- Smart, connected cars continue rolling off the line (at ~3x the pace of just 5 years ago) while OEMs and insurers partner to ride the wave of change. Certainly, a keen understanding of the vehicle risk will continue to be a driving factor on insurance pricing, but new partnerships emerge to provide new experiences in purchasing (such as insurance coverage with vehicle purchase) and servicing (such as in-dash driving behavior feedback and connected claims). Insurers must face the reality of change.
Then, COVID-19 hit the U.S. One by one, day by day, conferences and travel were canceled. The entire industry packed up their laptops and in-office essentials and headed home to test VPN strength and hardware distribution capabilities.
And it was impressive. An industry that was almost completely running out of large corporate offices with significant real estate footprint and local community presence went remote. Service continued, and perhaps even thrived!
After the shelter-in-place recommendations, the insurance industry immediately noticed the impact to driving risk –- as complex as it’s become –- and insurance companies acted fast to return premiums where possible. For many more insurers, they doubled down on telematics as the route to help reflect the change in driving risk.
Arity wanted to help, too, so we started a series of webinars with accompanying reports for the transportation ecosystem that highlight:
- Our more than 190 billion miles of driving data to demonstrate changes to driving risk, including how far mileage has decreased (more than 50% on the aggregate),
- The pockets of increase (up to 29% of drivers have actually increased mileage),
- The change in collisions detected (high-speed collisions are up 1.5x), and
- The nuances in understanding it at a state and regional level (30% variation based on population density).
Knowing and understanding these changes is more important than ever before. Why? Because of the enormous impact, COVID-19 has had on personal mobility and consumer behaviors. The ripple effect will likely last quite some time. Mike LaRocco from State Auto put it this way: “COVID is a harsh awakening that usage-based insurance is a smart choice,” in the Columbus Dispatch.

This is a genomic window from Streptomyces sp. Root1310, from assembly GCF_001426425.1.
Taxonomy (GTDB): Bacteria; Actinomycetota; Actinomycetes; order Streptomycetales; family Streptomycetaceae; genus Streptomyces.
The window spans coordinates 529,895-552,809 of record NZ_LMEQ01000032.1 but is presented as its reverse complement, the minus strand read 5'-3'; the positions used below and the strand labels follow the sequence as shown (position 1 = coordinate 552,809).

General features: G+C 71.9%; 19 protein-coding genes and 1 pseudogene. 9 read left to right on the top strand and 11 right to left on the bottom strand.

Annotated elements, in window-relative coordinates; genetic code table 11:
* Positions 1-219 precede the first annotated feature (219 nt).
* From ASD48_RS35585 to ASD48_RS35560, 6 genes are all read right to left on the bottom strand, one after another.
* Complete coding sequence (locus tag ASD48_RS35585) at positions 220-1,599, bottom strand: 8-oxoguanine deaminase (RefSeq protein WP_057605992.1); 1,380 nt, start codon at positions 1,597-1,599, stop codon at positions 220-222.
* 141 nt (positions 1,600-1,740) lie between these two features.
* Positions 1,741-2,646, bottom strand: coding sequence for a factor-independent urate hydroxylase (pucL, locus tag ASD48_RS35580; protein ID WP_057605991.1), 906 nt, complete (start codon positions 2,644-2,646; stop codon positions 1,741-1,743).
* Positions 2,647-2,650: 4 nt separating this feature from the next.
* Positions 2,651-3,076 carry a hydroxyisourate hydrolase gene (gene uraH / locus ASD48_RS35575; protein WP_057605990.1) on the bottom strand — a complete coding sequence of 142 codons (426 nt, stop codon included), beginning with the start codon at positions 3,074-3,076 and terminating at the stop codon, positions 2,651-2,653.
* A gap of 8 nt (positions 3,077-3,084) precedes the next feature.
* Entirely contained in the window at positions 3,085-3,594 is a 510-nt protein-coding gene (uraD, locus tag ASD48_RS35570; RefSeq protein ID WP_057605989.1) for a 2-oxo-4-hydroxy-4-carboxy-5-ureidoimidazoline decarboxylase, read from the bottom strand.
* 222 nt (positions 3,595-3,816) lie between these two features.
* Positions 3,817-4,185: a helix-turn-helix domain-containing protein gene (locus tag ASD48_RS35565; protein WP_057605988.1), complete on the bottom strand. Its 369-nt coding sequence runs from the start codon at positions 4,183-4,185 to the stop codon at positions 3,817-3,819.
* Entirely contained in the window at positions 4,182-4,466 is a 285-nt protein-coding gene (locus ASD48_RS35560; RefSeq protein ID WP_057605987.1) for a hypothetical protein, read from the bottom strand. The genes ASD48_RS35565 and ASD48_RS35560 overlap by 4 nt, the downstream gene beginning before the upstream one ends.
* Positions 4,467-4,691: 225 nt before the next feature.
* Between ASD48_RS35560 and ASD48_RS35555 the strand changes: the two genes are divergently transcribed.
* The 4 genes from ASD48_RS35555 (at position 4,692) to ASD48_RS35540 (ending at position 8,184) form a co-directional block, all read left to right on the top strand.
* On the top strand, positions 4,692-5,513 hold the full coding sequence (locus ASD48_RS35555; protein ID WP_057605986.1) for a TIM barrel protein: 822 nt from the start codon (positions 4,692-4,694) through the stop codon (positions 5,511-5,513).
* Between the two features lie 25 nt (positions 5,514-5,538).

So where does all of this leave us with our current understanding of the opportunity and challenges in insurance today?
- COVID-19, in essence, is throwing gas on the fire of the entire auto insurance industry’s digital transformation. Nearly every single operation at every single insurance carrier changed their service and working model within just a couple of weeks. Leaders, agents, actuaries, underwriters, customer service, marketing, you name it, they adapted on a dime to a digital world. They had different conversations, found new ways of working, and refocused on the top priority: serving customers and our people.Consumers want digital connectivity. Now is the time to take full advantage of this rare opportunity to wow insureds and keep them loyal long into this new normal world we live in. Furthermore, it’s become an opportunity to retain customers during a highly volatile, emotional time that isn’t the claim process.
- Consumers and agents have had a whiplash take on privacy and auto products in general. In our qualitative consumer research, we find the mindset seems to be shifting from the privacy-personalization paradox to, “let me prove it to you” and “I’m willing to try.” With the unprecedented change in traditional driving patterns for the foreseeable future, consumers want more control and an accurate personalized representation of their needs, which will provide them extra time and insurance savings.
Is the silver lining in all of this that we’ve proven to ourselves we can do hard things, quickly, and we just received the accelerator to adapt our business models to consumer connection and personalization?
We believe this to be true, and we’re standing ready to help insurance and transportation-related organizations make it happen.